Are you constantly comparing yourself to others?
You can escape this barrage of negative thoughts!
SELF ESTEEM affects self-confidence, the ability to assert oneself, and the ability to enjoy what comes our way. When our self esteem is low we have fear of taking risks, making commitments, and facing challenges. Problems of anger, anxiety, depression, and a feeling of powerlessness can result. We also tend to depend too much on other people's approval. Sound familiar?
Positive self esteem grows from self-acceptance, and a realistic appraisal of our assets and liabilities. In addition, if we accept our humanness and vulnerability, we can develop a resilient and confident sense of our self.
Are you ready for the challenge?
From infancy we look for encouragement and approval. We have a basic human need to be wanted, noticed and included. We want to contribute, to be of value and to make a difference – in other words to matter to those around us.
Yet our culture does not readily give this. Being proud of and positive about oneself can be viewed as boastful in our society. And parents can be tough taskmasters in seeking the best for their children, as many of you may know. Perhaps your parents were abusive or neglectful, leaving you feeling unwanted or worse, hated. Family rules and boundaries may have been confusing and inconsistent, making it hard to know what was expected when. Folks sometimes come for counselling because even in adulthood, they have a sense of not being good enough for their parents and are still trying to be. Others come because of trauma associated with being different from their peers when young and having been mocked for it.
Your past experiences are active in your daily life through your 'inner voice'
- berate yourself for making mistakes?
- criticize yourself for doing things or not doing things?
- tell yourself that you should be like someone else?
- ruminate about your conversations with people and think about the things that you could have said or done differently?
This is your negative 'inner voice'
You may not hear that voice in the same way as a spoken one, but in many ways it constantly repeats negative messages to you. Your inner voice can have a huge impact, even though you are not aware of it.
Self-esteem continually fluctuates and is affected by events and encounters with other people. Observing ourselves in relation to other people can be a helpful source of learning and feedback. Yet all too often comparison slips into competition and others become a yardstick by which we evaluate ourselves as good or bad, competent or inadequate. Read Chris's article for a fuller explanation of self-esteem and intimacy.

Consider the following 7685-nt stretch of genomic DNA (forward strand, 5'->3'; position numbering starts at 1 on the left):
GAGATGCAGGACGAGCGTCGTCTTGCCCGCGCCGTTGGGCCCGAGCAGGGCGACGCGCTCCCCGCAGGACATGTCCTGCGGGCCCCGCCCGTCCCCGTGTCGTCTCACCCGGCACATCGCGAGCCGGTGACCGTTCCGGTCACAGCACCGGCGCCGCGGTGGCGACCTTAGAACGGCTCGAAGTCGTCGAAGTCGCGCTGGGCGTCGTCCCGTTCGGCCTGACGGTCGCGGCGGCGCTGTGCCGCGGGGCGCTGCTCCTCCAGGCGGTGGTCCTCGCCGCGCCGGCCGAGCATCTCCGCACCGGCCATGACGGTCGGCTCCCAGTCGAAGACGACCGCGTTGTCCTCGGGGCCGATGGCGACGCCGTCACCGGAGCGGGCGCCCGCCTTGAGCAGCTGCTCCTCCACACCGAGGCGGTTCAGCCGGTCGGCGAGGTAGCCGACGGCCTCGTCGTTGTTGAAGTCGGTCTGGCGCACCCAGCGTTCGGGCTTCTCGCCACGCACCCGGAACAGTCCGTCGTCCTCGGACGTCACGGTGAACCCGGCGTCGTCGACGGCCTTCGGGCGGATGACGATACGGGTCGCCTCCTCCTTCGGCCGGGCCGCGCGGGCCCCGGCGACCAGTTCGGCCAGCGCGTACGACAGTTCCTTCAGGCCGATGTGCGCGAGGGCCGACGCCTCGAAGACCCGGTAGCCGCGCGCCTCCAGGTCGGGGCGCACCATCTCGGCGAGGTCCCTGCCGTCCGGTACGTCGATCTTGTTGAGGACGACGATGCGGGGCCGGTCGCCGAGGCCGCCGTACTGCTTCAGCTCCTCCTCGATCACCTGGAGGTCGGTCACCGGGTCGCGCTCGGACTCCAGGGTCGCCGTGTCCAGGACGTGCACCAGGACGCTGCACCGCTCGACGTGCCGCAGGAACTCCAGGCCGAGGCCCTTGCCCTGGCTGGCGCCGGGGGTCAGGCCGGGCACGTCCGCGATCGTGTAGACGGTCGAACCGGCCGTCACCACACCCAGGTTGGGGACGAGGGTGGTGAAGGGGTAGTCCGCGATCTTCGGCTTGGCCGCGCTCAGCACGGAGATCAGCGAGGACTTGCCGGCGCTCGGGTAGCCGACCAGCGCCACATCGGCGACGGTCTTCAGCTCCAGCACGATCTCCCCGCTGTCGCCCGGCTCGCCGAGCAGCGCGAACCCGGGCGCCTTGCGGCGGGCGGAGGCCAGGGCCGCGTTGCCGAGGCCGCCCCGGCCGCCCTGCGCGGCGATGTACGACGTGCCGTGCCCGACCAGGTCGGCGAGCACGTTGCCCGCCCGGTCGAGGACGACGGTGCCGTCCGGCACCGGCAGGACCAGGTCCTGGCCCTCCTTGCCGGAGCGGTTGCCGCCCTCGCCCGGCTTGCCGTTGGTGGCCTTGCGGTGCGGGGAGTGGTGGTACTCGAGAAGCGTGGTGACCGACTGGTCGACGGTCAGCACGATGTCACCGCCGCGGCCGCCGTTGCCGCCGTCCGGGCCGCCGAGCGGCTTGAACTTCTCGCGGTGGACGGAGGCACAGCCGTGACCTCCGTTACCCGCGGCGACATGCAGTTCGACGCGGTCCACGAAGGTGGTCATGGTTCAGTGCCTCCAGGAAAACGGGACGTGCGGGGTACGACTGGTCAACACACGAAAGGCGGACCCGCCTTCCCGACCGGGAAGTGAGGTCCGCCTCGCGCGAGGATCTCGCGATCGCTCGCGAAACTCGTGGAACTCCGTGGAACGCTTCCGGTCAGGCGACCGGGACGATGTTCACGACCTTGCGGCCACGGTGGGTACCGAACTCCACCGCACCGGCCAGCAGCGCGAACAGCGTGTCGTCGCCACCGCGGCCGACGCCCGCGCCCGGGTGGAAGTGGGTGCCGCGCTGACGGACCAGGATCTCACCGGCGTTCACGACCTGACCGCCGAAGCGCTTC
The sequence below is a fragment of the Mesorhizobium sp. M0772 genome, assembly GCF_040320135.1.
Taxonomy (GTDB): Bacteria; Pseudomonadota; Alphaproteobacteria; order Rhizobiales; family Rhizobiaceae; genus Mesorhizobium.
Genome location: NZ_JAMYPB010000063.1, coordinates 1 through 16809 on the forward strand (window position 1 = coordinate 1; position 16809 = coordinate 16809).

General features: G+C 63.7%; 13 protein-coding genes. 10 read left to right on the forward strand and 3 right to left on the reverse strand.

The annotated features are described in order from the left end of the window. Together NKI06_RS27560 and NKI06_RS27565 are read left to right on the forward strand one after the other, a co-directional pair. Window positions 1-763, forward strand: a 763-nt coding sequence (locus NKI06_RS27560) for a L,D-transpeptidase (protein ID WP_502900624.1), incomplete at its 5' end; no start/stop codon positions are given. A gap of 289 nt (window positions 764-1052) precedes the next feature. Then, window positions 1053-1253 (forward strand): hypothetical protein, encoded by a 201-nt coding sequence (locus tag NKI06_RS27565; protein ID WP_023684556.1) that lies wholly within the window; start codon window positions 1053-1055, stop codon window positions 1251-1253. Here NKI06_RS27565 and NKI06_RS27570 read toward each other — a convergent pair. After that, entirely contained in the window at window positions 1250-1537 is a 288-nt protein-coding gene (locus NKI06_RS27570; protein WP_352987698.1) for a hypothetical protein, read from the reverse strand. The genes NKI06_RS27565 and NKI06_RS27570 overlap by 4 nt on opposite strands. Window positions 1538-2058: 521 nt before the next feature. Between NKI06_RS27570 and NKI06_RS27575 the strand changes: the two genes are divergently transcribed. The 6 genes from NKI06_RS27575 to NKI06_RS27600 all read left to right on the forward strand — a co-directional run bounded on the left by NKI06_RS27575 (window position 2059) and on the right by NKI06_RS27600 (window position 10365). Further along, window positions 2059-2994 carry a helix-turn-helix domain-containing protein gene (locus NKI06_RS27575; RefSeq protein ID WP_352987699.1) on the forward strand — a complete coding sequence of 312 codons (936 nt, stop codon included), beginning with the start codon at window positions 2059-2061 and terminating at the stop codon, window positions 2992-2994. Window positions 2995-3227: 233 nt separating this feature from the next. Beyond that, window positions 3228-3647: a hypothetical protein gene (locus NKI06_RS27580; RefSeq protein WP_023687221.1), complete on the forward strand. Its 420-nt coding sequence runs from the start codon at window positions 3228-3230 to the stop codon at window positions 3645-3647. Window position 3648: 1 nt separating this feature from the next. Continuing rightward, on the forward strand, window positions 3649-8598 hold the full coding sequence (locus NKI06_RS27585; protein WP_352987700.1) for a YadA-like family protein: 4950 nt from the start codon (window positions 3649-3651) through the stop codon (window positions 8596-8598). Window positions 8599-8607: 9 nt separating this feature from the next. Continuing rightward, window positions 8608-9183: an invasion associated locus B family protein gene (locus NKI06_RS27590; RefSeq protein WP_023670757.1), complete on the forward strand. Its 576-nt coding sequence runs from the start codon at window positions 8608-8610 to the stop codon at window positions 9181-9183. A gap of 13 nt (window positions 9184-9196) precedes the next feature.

The reality is, each of us is unique. We have our own strengths and limitations which we need accept. There are aspects of our behaviour and appearance we may seek to change or develop, but a sense of self is also based on self-awareness and self-acceptance.
Ways to improve your self-esteem
- Perception fortunately can be changed. Nurturing our sense of self is a lifelong project. Counselling can find and eliminate roadblocks. Experiencing compassion and non-judgmental acceptance from your therapist can in itself be healing.
Do things for fun
- Taking pleasure in life reflects a good feeling back to you.
Look after yourself physically
- Eat well and make sure to get the amount of sleep you really need.
- Exercise is the anti-depressant that has no side effects and works 100% of the time. It can give confidence and help you to feel good about your body. Pay attention to how you stand and walk. Think tall.
Use rewards, not punishments
- Reward yourself. Make a list of the people, activities and interests that nurture you. Make sure you book time to enjoy these things.
- Listen to how you treat yourself – the internal conversation. If you bully yourself your self-esteem will plummet. Reward yourself with compliments and a focus on your strengths.
Cultivate good relationships
- Are you expecting more of yourself than you do of others? If you accept the troubles, mistakes and variability of other people, how about being happy with "good enough" in relation to yourself?
- Involve others. Ask for support, feedback, affection.
- Join in with others. Do not assume you are not important; other people have an effect on you and you affect them. Most people are interested in making new friends, and friendships can begin at any time in life. Say hello; do not wait for other people to come to you. Smile. Be nice to others, volunteer, be helpful, pay compliments.
- It is no good waiting for others or circumstances to leave us feeling better about ourselves. So accept responsibility for your own actions; as we cannot make other people change, we need to make the changes in ourselves.
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